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What Investors Missed in the Market Last Week

Despite a last-minute minor sell-off late Friday, the S&P 500 and Dow Jones Industrial Average managed to post first-half 2017 gains of 8.2% and 8%, respectively, which is a phenomenal six months for investors. Further, there was some positive economic data out of Chicago. The Chicago Business Barometer, a regional index of business conditions in the Chicago area, rose from May's 59.4 reading up to 65.7 during June. While those numbers may seem arbitrary, June marked the highest level in over three years, which emphasizes that the U.S. economy is humming along nicely.

There were many more intriguing things in the markets this week than Chicago data -- here are some highlights. 

Seriously bad timing

There is an incredible amount of work that goes into becoming a public company. Just valuing and correctly pricing your company's stock to persuade investors that the business story is one worth buying into required an immense amount of time, effort, and preparation.

Blue Apron (NYSE: APRN) had been preparing and filed its original S-1 documentation with the SEC at the beginning of the month, right before Amazon.com's (NASDAQ: AMZN) bombshell acquisition of Whole Foods Market (NASDAQ: WFM). The well-known meal-kit delivery service then amended its S-1 with the SEC to adjust its stock offering price range from between $15 and $17 to between $10 and $11 -- and nothing shows confidence like a stock shedding 35% of its value before it even goes public.

Image source: Getty Images.

While the meal-delivery concept is popular, there are relatively no barriers to entry, and there is already a long list of competitors in the space taking similar approaches. Further, with Amazon's purchase of Whole Foods, it's eyeballing the same target consumer.

"It's a very high-end, desirable customer base, but it is very limited," Kurt Jetta, chief executive officer of retail and consumer-analytics provider Tabs Analytics, told Bloomberg in an interview. "They are both just clawing for that share of the wallet, and now you'll have a stronger presence from Amazon-Whole Foods."

Despite competition, the company posted a 133% revenue increase in 2016, up to $795.4 million. However, the top line during the first quarter slowed to 42% growth. Sure, that's still a strong pace, but the significant deceleration leaves investors skeptical about how much room there is to grow in this market. Blue Apron, like many companies going public, isn't yet profitable, and the industry will probably need some consolidation to entice investors to buy into the story -- but Amazon's entry into the grocery business comes at the worst time for Blue Apron.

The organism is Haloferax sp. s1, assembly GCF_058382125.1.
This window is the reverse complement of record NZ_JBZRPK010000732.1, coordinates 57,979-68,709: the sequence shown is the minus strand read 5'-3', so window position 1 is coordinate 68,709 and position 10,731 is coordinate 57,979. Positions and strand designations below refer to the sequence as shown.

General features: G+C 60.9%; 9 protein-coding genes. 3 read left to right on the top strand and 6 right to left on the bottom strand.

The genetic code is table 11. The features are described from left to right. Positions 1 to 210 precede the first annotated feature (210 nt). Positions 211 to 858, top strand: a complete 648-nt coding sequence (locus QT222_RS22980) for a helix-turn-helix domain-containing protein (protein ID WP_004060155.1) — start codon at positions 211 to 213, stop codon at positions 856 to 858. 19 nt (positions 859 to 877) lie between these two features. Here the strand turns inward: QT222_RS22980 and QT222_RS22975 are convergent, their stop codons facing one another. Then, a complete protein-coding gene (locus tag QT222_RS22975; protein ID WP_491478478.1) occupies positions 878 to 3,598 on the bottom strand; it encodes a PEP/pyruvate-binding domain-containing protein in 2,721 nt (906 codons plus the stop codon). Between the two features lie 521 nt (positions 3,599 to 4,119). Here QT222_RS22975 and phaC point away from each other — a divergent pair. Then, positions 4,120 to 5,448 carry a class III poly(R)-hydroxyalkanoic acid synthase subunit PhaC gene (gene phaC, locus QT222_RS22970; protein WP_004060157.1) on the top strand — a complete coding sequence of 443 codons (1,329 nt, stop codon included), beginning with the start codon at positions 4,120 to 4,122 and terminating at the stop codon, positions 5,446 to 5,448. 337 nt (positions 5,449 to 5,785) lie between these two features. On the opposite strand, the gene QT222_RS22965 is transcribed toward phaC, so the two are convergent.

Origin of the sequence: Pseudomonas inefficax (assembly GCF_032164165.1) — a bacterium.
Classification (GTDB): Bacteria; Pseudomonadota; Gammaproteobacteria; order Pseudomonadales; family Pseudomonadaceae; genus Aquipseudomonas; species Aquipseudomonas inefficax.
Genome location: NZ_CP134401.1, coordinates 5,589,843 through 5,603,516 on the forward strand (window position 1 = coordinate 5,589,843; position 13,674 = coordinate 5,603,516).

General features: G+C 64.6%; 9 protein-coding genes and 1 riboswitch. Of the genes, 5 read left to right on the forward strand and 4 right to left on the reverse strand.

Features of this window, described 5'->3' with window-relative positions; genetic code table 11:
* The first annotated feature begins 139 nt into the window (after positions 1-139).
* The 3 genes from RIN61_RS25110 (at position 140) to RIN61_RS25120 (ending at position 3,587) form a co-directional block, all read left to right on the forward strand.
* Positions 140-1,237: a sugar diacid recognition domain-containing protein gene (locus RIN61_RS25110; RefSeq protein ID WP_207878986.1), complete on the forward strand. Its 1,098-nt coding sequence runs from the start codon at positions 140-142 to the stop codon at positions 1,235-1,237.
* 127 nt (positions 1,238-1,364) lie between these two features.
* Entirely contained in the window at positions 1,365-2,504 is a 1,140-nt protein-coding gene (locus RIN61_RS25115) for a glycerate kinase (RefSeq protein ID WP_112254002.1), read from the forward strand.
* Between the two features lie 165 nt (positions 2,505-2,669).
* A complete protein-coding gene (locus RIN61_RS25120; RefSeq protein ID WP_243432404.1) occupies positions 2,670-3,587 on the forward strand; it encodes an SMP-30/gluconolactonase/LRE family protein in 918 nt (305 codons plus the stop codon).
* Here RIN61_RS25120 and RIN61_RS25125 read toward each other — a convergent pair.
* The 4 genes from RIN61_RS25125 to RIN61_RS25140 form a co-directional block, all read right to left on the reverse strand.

Who saw this coming?

The auto industry is accelerating toward a future of driverless car technology. It's one of the most exciting times in the industry in decades, as automakers and tech companies combine to completely change the way we think about vehicles and travel. But this week brought us a partnership that nobody saw coming: Alphabet's (NASDAQ: GOOGL) (NASDAQ: GOOG) Waymo division and Avis Budget Group (NASDAQ: CAR).

Avis started the week announcing its agreement with Waymo, Alphabet's driverless-car program, to offer fleet support and maintenance services for Waymo's self-driving program through its network of Avis Car Rental and Budget Car Rental locations in the Phoenix area. Although the two companies are almost polar opposites, the agreement does make sense for both parties. Consider that Waymo gains physical access to a wide-reaching network of roughly 11,000 store locations capable of maintenance in 25 countries, which could come in handy if Waymo expands the reach of its driverless testing.

On the flip side, Avis' rental business has been struggling. That's no secret, and management's task has been focused on creating new revenue streams. That's one reason Avis now owns Zipcar and is focused on creating mobility businesses, and this development with Waymo and its parent Alphabet gives it a serious name brand and credibility in the rapidly evolving driverless-car arena.

Avis is serious about its enhanced mobility projects, and it has to be to keep investors around, predicting that it has a $50 million to $100 million opportunity over the next five years in the space. It also anticipates its margin growth to come from such programs, aiming to grow its margins from roughly 10% to between 13% to 15% over the same five-year timespan.

Of course, these mobility ambitions are much easier said than done, and investors have been quick to sell Avis shares. The stock is down more than 50% over the past three years. Avis has a long battle ahead of it. On the other hand, this is a very smart development for the company, and it gives investors a fighting chance as the auto industry accelerates toward a wildly different future.

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John Mackey, CEO of Whole Foods Market, is a member of The Motley Fool's board of directors. Suzanne Frey, an executive at Alphabet, is a member of The Motley Fool's board of directors. Daniel Miller has no position in any stocks mentioned. The Motley Fool owns shares of and recommends Alphabet (A shares), Alphabet (C shares), Amazon, and Whole Foods Market. The Motley Fool has a disclosure policy.